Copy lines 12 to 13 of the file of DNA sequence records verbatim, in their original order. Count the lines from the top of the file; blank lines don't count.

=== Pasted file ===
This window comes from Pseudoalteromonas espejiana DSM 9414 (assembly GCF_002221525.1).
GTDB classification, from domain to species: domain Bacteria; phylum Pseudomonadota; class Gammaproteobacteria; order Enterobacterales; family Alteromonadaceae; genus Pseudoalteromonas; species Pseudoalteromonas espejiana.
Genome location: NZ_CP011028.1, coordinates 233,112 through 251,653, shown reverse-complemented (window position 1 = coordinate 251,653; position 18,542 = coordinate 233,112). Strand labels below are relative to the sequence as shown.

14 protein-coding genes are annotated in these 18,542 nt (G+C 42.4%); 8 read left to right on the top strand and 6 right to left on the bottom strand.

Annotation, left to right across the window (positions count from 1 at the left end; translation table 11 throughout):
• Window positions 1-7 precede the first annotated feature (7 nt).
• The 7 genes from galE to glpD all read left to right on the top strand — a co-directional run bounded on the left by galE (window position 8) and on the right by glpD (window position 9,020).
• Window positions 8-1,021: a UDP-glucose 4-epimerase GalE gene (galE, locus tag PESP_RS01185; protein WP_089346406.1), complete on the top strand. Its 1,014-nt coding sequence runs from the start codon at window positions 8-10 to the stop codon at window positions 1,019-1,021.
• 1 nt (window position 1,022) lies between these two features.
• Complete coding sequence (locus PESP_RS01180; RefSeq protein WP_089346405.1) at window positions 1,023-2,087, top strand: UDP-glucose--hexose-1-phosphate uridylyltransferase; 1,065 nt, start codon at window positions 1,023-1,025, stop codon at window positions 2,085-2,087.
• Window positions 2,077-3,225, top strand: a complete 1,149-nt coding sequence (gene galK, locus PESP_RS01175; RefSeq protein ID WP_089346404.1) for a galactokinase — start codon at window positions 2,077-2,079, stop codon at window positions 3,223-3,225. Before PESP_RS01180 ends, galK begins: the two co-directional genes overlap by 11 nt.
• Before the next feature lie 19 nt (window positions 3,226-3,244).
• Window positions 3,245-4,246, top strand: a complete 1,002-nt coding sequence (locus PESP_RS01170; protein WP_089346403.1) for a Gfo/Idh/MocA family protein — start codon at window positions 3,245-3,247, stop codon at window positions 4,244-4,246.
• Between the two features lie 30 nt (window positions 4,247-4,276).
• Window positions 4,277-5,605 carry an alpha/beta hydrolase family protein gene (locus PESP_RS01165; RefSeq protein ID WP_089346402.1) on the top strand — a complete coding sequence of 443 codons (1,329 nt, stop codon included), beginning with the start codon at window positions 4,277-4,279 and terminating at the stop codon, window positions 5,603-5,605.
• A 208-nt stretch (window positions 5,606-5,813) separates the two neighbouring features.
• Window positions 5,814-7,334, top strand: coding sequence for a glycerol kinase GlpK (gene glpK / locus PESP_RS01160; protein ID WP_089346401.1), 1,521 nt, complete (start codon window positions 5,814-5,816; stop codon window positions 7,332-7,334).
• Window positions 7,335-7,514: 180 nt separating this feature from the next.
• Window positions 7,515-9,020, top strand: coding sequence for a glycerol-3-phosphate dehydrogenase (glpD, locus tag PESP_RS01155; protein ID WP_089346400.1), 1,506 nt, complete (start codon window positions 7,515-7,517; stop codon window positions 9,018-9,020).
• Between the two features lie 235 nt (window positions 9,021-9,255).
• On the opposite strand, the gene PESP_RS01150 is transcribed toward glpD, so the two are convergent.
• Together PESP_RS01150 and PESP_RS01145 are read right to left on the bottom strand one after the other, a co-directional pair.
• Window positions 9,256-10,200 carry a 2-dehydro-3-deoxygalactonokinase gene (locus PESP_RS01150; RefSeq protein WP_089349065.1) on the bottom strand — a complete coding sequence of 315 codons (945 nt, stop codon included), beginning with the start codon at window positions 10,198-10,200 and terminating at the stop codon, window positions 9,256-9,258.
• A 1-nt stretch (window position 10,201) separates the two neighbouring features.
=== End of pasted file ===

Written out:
• Before the next feature lie 19 nt (window positions 3,226-3,244).
• Window positions 3,245-4,246, top strand: a complete 1,002-nt coding sequence (locus PESP_RS01170; protein WP_089346403.1) for a Gfo/Idh/MocA family protein — start codon at window positions 3,245-3,247, stop codon at window positions 4,244-4,246.